Architecture of Place
The Lake Tahoe Summer Colony
In 1923, Wright began crafting plans for the Lake Tahoe Summer Colony, a large-scale, multi-unit retreat situated on the banks of, and floating on, Lake Tahoe’s famed Emerald Bay. He presented the owner of the 200-acre property—Jessie Armstrong—with meticulously detailed plans for a series of naturalistic cabins built into the rocky terrain, floating barge cabins and a large inn that would be constructed over the bay and linked to the mainland by a network of piers.
Charged with creating architecture as an extension of the landscape, or as Wright described it, "Architecture of Place", he proposed several cabin types that would emulate their natural surroundings. The present lot is a set of three drawings for the Fir Tree type cabin, a design which evokes the evergreen in both overall form and detail.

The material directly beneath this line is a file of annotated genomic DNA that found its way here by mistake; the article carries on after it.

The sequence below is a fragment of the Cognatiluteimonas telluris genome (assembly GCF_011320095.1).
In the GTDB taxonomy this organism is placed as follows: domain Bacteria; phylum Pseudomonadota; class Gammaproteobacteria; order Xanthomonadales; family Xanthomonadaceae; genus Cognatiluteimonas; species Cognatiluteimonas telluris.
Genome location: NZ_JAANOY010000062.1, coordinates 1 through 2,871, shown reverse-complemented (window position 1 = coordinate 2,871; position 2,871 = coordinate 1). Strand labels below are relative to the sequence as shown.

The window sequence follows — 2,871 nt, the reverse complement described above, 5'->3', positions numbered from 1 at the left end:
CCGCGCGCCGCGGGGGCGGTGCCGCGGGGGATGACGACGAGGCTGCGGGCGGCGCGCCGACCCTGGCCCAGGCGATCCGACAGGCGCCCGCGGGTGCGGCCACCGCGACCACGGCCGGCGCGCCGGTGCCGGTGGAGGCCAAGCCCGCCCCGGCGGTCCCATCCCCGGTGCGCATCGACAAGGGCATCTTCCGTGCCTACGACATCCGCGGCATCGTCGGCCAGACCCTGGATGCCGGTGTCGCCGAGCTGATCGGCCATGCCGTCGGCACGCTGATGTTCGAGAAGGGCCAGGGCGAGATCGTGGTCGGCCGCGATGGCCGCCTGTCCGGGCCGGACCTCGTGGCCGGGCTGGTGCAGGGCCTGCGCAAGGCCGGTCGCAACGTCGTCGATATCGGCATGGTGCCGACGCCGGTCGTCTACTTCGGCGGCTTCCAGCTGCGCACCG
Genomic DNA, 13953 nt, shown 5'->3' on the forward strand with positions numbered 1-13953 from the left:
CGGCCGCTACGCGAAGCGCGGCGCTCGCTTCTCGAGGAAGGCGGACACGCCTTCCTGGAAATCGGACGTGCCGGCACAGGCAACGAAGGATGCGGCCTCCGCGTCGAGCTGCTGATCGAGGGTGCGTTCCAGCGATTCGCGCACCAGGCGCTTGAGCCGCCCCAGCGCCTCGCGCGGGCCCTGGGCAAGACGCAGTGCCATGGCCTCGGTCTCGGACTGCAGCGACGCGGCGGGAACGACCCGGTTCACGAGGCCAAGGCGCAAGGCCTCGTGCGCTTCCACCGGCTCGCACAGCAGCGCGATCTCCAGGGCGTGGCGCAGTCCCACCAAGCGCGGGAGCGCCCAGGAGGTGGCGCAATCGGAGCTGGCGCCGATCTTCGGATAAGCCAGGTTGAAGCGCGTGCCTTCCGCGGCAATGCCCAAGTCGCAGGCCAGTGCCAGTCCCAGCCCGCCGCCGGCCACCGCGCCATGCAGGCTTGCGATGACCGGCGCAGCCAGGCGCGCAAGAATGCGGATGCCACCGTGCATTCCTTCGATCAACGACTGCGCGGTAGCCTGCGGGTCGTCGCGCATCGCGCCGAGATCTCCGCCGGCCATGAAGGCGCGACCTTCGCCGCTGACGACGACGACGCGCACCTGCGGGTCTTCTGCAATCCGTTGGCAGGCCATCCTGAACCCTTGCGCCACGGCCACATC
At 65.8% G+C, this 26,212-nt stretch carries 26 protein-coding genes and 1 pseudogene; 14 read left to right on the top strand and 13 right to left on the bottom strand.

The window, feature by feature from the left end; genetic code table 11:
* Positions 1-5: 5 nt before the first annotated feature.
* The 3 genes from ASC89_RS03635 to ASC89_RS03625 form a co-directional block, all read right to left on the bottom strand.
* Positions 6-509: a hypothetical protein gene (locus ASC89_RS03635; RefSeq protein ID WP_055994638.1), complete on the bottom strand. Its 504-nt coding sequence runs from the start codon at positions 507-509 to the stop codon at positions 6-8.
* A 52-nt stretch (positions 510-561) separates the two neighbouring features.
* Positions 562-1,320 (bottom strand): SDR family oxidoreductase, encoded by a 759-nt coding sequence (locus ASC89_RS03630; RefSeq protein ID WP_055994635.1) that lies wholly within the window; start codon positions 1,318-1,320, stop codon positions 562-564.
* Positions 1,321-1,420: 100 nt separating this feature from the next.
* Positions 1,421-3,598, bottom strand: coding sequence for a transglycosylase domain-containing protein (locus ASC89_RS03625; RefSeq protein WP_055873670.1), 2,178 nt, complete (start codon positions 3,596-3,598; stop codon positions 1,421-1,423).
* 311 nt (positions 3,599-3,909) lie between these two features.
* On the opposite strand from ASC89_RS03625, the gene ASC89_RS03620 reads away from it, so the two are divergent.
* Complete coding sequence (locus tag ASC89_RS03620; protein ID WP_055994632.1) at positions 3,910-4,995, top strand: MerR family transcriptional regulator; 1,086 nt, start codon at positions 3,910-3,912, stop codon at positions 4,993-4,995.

Ultimately, Wright could not convince Armstrong (or his investors) to proceed with the project, and the Lake Tahoe Summer Colony was never realized. Today, extensive plans and information surrounding the extraordinary project can be found in the archives of The Library of Congress.
The true basis for any serious study of the art of architecture is in those indigenous structures, the more humble buildings everywhere, which are to architecture what folklore is to literature or folksongs are to music...All are happily content with what ornament and color they carry, as naturally as the rocks and trees and garden slopes which are with them.
Frank Lloyd Wright